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20-year-old Orem man fights cancer with humorous, upbeat blog

20-year-old Orem man fights cancer with humorous, upbeat blog

(Courtesy of Lori Lee)

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Estimated read time: 3-4 minutes

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OREM — A recently returned LDS missionary received the shock of being diagnosed with cancer and decided to face the battle with optimism and humor in his new blog.

Orem resident Sean Lee, 20, said he began feeling pain in his left side when he was in ninth grade. Lee said when he would go see a doctor, they could never find anything wrong and the pain would subside after several days so he would never schedule a follow-up appointment.

“By the time they said, ‘Give it like a week and if it still hurts, come back,’ and it would never still hurt so I would just never go back,” Lee said.

The pain continued off and on for several years, including during his LDS mission in New York City. However, doctors still couldn’t find a conclusive answer for the pain and so Lee “figured it was nothing.”

Lee returned home from his mission on Feb. 4 and lost 14 pounds in two weeks. As a result, on March 14, he said he discovered a lump on his side that he’d never noticed before and he decided to get it tested. During his CT scan, Lee received an injection that made his “insides look like Christmas,” he wrote on his blog.

“The injection was really weird,” he wrote. “It literally felt like icy hot was pouring into my veins. At least I had a ‘hot body’ for once?”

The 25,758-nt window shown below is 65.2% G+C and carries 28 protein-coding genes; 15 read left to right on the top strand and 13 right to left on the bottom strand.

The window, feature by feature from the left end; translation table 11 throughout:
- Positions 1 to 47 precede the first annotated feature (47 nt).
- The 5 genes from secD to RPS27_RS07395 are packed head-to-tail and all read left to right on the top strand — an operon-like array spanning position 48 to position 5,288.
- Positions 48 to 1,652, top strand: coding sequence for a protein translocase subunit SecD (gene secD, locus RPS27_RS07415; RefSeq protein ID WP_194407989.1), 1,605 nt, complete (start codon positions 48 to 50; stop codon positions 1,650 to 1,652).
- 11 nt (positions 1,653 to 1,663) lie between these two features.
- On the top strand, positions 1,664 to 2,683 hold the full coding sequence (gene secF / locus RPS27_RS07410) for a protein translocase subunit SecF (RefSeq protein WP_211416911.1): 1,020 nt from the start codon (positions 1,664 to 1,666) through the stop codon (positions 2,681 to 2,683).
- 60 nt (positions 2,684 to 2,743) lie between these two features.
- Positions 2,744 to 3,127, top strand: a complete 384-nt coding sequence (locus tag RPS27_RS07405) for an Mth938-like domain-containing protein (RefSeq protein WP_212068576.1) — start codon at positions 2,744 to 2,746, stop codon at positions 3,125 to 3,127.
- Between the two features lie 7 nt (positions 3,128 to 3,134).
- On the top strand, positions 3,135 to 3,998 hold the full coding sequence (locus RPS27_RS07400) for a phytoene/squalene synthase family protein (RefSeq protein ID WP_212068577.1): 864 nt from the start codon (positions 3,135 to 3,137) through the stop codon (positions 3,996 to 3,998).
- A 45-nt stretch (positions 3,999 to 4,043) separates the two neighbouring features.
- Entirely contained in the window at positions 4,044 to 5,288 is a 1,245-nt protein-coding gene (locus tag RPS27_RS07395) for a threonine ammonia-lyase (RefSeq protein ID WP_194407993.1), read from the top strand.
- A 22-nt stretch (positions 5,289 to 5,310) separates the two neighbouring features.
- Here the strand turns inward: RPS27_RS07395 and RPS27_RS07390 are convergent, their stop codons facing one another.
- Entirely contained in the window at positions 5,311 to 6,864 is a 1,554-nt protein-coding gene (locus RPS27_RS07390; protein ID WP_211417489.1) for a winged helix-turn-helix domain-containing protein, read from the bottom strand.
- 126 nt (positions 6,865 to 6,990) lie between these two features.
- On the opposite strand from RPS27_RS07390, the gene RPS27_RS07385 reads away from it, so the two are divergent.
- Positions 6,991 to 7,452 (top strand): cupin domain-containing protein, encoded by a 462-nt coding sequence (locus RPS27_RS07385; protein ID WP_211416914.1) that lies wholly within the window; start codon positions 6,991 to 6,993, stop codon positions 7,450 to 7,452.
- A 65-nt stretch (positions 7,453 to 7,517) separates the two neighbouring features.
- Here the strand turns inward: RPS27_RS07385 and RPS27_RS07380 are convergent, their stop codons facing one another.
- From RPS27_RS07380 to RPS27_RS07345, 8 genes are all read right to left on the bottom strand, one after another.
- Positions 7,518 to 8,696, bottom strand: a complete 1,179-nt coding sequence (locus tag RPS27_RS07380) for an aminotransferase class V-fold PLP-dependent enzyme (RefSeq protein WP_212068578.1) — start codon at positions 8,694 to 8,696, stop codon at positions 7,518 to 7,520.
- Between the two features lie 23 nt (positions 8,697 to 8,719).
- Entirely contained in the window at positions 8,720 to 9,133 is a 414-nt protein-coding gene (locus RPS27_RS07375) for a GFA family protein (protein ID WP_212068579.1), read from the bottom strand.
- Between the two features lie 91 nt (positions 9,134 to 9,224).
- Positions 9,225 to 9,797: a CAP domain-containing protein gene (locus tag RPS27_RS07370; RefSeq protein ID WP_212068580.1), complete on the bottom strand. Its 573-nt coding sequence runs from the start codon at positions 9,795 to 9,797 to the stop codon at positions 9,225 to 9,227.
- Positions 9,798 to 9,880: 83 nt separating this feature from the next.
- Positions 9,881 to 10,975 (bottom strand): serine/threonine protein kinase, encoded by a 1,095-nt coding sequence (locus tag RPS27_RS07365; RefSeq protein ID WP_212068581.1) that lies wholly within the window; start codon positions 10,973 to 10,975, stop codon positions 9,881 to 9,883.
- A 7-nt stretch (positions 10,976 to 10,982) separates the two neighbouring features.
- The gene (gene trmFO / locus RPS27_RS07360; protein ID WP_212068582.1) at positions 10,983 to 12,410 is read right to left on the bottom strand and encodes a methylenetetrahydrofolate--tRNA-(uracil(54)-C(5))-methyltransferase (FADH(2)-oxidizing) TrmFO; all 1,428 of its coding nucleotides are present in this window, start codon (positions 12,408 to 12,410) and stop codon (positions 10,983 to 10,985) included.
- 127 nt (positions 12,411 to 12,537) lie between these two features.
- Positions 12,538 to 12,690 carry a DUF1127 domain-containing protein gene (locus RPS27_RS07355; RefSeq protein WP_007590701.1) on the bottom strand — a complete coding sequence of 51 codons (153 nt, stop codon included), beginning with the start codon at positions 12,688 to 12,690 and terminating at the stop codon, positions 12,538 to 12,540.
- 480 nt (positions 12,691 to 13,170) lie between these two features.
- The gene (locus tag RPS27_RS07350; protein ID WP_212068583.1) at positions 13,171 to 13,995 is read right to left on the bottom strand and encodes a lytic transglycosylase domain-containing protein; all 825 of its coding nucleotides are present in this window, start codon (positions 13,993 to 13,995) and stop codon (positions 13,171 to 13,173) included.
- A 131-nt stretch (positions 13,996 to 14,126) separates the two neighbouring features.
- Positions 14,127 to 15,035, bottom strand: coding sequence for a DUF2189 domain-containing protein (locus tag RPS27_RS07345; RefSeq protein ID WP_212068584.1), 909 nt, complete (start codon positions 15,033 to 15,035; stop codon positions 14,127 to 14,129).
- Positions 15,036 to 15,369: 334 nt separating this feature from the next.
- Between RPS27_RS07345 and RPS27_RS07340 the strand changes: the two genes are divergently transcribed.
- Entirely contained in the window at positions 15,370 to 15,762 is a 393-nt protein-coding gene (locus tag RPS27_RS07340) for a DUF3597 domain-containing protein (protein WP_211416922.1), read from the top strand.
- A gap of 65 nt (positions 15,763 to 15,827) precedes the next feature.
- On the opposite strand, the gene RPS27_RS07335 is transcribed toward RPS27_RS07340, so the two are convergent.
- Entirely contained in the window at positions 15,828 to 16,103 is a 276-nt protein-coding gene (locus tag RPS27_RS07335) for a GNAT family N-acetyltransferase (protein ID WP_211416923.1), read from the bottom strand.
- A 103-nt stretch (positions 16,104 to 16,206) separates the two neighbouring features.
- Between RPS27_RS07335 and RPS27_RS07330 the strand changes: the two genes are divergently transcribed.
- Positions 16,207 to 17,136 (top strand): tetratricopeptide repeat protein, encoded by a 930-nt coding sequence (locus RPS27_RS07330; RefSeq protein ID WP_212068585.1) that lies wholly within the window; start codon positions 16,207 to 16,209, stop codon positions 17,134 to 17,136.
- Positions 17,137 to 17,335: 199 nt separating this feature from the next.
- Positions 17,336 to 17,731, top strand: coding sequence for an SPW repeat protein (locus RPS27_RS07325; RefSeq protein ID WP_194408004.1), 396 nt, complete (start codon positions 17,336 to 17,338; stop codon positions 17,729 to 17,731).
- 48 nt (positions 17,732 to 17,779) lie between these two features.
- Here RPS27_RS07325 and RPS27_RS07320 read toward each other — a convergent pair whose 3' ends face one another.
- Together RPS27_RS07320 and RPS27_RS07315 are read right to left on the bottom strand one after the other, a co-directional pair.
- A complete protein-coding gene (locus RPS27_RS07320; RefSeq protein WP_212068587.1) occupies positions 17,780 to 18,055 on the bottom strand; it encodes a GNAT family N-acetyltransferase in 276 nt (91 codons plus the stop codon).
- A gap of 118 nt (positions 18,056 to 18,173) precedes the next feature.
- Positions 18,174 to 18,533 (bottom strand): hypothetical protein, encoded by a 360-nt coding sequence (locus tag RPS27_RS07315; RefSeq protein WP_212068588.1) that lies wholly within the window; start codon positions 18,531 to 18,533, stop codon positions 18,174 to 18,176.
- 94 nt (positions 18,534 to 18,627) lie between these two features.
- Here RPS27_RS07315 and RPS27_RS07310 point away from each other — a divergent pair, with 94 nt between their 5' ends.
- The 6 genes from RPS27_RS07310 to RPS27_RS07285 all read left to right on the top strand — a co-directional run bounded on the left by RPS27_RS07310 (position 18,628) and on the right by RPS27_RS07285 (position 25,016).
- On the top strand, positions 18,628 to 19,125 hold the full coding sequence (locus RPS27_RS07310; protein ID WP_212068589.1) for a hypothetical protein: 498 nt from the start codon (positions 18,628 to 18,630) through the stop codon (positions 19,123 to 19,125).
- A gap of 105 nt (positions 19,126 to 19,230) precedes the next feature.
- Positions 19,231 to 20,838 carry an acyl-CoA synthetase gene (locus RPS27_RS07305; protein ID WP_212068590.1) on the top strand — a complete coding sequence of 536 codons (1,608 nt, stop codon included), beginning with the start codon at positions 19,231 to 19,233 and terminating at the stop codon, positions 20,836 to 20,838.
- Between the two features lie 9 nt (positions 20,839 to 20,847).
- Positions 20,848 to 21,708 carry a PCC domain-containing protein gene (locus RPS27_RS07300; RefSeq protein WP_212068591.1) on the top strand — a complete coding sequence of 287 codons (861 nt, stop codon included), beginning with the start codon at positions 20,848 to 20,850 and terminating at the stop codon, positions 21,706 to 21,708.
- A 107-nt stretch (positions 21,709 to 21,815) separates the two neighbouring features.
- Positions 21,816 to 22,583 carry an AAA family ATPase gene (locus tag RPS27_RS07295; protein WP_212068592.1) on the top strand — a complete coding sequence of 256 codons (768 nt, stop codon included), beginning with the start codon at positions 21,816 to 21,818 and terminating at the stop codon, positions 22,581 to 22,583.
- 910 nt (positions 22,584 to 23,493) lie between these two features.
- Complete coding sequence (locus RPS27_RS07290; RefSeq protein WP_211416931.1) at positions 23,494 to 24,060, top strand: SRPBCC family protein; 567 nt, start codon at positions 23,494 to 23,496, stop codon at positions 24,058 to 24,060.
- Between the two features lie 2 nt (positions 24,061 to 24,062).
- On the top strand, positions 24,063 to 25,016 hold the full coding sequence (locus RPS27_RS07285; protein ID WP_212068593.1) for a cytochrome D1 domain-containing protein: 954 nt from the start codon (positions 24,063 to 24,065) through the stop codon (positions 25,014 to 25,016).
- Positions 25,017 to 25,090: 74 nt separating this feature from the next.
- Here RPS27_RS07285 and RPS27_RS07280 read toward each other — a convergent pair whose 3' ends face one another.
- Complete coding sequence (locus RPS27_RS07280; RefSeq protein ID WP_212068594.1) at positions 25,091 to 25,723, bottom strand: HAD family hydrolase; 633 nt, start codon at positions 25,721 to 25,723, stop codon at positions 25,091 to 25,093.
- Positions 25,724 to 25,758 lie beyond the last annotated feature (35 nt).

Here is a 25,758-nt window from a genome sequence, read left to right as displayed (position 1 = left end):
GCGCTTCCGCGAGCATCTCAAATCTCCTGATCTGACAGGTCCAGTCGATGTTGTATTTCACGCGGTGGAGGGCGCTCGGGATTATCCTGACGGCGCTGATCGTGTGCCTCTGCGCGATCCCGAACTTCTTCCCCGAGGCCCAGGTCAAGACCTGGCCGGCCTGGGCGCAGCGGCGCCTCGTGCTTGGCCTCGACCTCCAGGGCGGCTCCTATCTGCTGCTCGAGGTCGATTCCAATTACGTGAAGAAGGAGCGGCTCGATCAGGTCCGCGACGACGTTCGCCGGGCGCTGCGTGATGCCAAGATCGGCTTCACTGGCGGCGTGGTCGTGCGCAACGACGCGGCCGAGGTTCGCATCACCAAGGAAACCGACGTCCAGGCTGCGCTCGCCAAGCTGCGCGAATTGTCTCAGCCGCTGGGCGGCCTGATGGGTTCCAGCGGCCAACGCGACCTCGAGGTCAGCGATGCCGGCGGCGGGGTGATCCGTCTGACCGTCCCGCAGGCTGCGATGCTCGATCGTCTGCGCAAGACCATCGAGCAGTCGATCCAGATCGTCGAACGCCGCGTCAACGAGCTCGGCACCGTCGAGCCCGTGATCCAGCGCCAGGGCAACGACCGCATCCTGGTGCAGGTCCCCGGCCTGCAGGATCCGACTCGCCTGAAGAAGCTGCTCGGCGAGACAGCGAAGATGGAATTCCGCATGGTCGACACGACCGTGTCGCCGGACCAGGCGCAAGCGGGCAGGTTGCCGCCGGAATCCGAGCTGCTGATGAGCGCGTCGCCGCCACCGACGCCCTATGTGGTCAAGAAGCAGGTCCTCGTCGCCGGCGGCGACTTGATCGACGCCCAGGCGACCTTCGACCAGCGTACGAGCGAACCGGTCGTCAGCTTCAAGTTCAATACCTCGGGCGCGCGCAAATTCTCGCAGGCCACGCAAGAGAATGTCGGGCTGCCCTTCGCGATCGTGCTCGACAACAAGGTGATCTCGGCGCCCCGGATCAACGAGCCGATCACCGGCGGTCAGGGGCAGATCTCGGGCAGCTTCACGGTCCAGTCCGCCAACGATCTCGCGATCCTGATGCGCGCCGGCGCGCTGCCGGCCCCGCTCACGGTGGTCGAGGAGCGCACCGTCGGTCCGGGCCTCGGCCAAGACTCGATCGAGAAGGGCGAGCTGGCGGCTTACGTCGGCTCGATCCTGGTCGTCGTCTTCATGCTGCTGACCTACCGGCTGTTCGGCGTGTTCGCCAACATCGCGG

On April 10, Lee was diagnosed with synovial cell sarcoma, a very rare soft-tissue cancer, that he refers to on his blog as “this soccer ball tumor of death inside of me.” He began chemotherapy on April 14 and decided to document his experience with the blog, “I Can-Cer Vive.”

Lee uses humor and positivity to narrate his battle with cancer because he said he wants to inspire others.

“I knew this was going to be a huge trial in my life and I thought it would be kind of a waste if I kept it to myself,” he said. “At any point in your life, you can take a trial or a difficulty and go two different ways with it. Nothing is going to change and the trial is going to stay the same, but the outcome is going to be completely different. … My motto has kind of been ‘Come what may and love it.’ ”

Lee said he applied to Brigham Young University when he returned home from his mission, but he wasn’t accepted. Then, he applied for several jobs, but he said he never got any offers.

“I was pretty frustrated with myself because I didn’t know why,” he said. “But then, it was pretty clear why I wasn’t supposed to be doing anything else.”

On his blog, Lee talked about the awkward situations of having to explain to people why he isn’t going to school or working. He said he usually tries to make a joke when he explains that he has cancer, in an attempt to lighten the mood. He said sometimes it gets uncomfortable, but it usually helps to break the ice.

“I don’t mind talking about it,” he wrote on his blog. “In fact, I love talking about it. It is almost therapeutic for me. Sometimes it can be awkward for other people. When I finally drop the ‘c’ word, it is funny to see their reactions.”

Lee said he feels that everyone is facing some type of personal “cancer” and he hopes his blog will motivate and inspire others in facing their struggles.

“We all have trials, but it is my belief that we “can-cer vive” anything that life tries to throw at us,” he writes at the end of each blog post. “Just remember that life is whatever we make it. I choose to make it good, cancer and all.”


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Faith Heaton Jolley


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